Jerry Springer: the Jewish life and times of a cultural icon

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Jerry Springer: the Jewish life and times of a cultural icon

The Jewish cultural icon, whose family fled from Germany to England during the Holocaust, died peacefully at his home in Chicago after a brief illness


Jewish cultural icon Jerry Springer has died aged 79.

The talk show host was best known for showcasing dysfunctional families on The Jerry Springer Show, which ran from 1991 until 2018 in the US.

Springer was born in Highgate London Underground station on February 13 1944, while it was being used as a bomb shelter. His parents, Margot and Richard Springer – who had in 1939 fled from Germany to England during the Holocaust – later settled in the Queens borough of New York City.

Jerry Springer poses for a photograph at his management’s office. Springer, the one-time US mayor whose show unleashed chaos on TV screens, has died at the age of 79.

Springer traced his family roots in a 2008 episode of BBC family tree research programme, Who Do You Think You Are?, where he visited Landsberg (now Gorzów, part of Poland), where his father once owned a successful shoe shop.

He discovered that 27 other members of his family, including his widowed grandmothers, Selma Springer and Marie Kallman, were murdered in the Holocaust.

The family tried and failed to help Marie escape to the US; sent to the Lodz ghetto in Poland, she was crammed into a cattle wagon and sent to her death at Chelmno extermination camp. Selma was deported to Theresienstadt, a Jewish ghetto outside Prague in 1942, dying aged 72, in the ghetto hospital.

Dr Tony Grenville, the historian from the Association of Jewish Refugees, (AJR) who appeared on Jerry’s Who Do you Think You Are? episode tells Jewish News: “My impression of him was completely different from his public persona. He was very pleasant, very intelligent, very sensitive and generally rather a pleasure to deal with, which was not what I was expecting.”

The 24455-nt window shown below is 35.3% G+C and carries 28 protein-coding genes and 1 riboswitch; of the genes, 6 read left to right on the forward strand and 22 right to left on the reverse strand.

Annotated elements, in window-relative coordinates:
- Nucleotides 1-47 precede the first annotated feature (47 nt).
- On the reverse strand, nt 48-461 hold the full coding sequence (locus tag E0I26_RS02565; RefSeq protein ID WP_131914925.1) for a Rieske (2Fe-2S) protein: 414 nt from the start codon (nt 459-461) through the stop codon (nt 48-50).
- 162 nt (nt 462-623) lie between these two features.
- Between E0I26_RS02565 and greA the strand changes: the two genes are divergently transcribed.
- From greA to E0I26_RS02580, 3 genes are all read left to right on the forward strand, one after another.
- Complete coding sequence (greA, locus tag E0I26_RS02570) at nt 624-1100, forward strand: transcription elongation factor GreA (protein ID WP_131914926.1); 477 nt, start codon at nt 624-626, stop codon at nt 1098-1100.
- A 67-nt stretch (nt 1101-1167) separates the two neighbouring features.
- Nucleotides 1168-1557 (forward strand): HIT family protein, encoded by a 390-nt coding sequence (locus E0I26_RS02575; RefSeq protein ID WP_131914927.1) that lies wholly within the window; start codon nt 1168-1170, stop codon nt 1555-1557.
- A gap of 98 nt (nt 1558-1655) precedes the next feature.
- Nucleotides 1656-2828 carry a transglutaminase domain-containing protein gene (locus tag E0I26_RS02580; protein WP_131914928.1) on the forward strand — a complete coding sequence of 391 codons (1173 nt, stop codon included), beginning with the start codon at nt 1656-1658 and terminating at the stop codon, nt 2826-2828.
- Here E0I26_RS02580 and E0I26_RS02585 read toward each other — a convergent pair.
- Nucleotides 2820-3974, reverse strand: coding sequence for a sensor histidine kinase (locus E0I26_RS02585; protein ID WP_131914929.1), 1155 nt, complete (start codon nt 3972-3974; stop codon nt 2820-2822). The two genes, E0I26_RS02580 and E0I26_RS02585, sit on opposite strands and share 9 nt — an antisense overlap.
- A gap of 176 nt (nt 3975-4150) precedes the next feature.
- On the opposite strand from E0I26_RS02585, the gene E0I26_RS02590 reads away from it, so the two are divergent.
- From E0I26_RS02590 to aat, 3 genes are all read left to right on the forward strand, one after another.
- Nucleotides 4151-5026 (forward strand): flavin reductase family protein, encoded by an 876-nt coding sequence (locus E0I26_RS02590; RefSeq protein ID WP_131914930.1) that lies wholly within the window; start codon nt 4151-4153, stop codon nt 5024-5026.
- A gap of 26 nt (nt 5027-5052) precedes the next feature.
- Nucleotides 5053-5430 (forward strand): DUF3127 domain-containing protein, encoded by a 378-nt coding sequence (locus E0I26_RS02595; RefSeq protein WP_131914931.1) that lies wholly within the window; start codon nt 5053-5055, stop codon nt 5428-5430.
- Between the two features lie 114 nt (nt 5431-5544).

Jerry Springer with Emily Maitlis

Grenville says that “one thing, to my amazement, they left out of the programme, was the three or four minutes I was asking him about his parents’ move to the US.

Jerry said to me: ‘I’ll tell you a story. When my father got older, he wasn’t safe to drive. And every time he got into the car, my mother got very anxious. So, I spoke to him and said ‘Dad, you really ought not to drive any more.’ The father said to Jerry: ‘Listen, we’ve survived two world wars in Europe. We didn’t want to survive a third. So, I’m never going to sell that car. You never know when you will have to escape.’

“And Jerry then burst into tears and I wondered what I had done. I thought it was a very moving moment and showed how this anxiety, this deep anxiety had affected his parents. The father’s constant sense of never knowing when he’d have to escape – and how it had passed on to Jerry – inter generational transmission. And I had reduced Jerry Springer to tears; but they cut it out.”

In 2016 Springer thanked the “amazing efforts of so many” at the launch of the World Jewish Relief archives project, which digitised and made publicly available the personal records of more than 40,000 refugees for the first time.

Within those documents were ones pertaining to his own parents, a revelation at the time he said left him “blown away”.

Jerry Springer with his parents’ documents (centre) with Linda Rosenblatt World Jewish Relief vice chair and James Libson World Jewish Relief chair 2016

In an article written in Jewish News, Springer said: “They showed that my parents got out just four weeks before the war started and based on the number at the top of their document, they were among the last 100 Jews to leave Germany. There was a name written on the card of their sponsor, someone called Goldberg. They didn’t know this person – they were probably just a member of the agency signing these to get as many Jews out as possible – but basically these people saved my parents’ lives and my sister, who was born a month later. Without them, I wouldn’t have been born either. These people reached out to us – even though they didn’t know who we were.”

He spoke further on his family history when interviewed by Emily Maitlis at the World Jewish Relief Annual Business Dinner in 2017, writing: “A general rule I always follow: if somebody saves my life, I’ll always show up at their dinner.”

World Jewish Relief tweeted one of many tributes to Springer on social media:

The Association of Jewish Refugees (AJR) tweeted:

On his own profile, Springer aptly referred to himself as “talk show host, ringmaster of civilisation’s end”.

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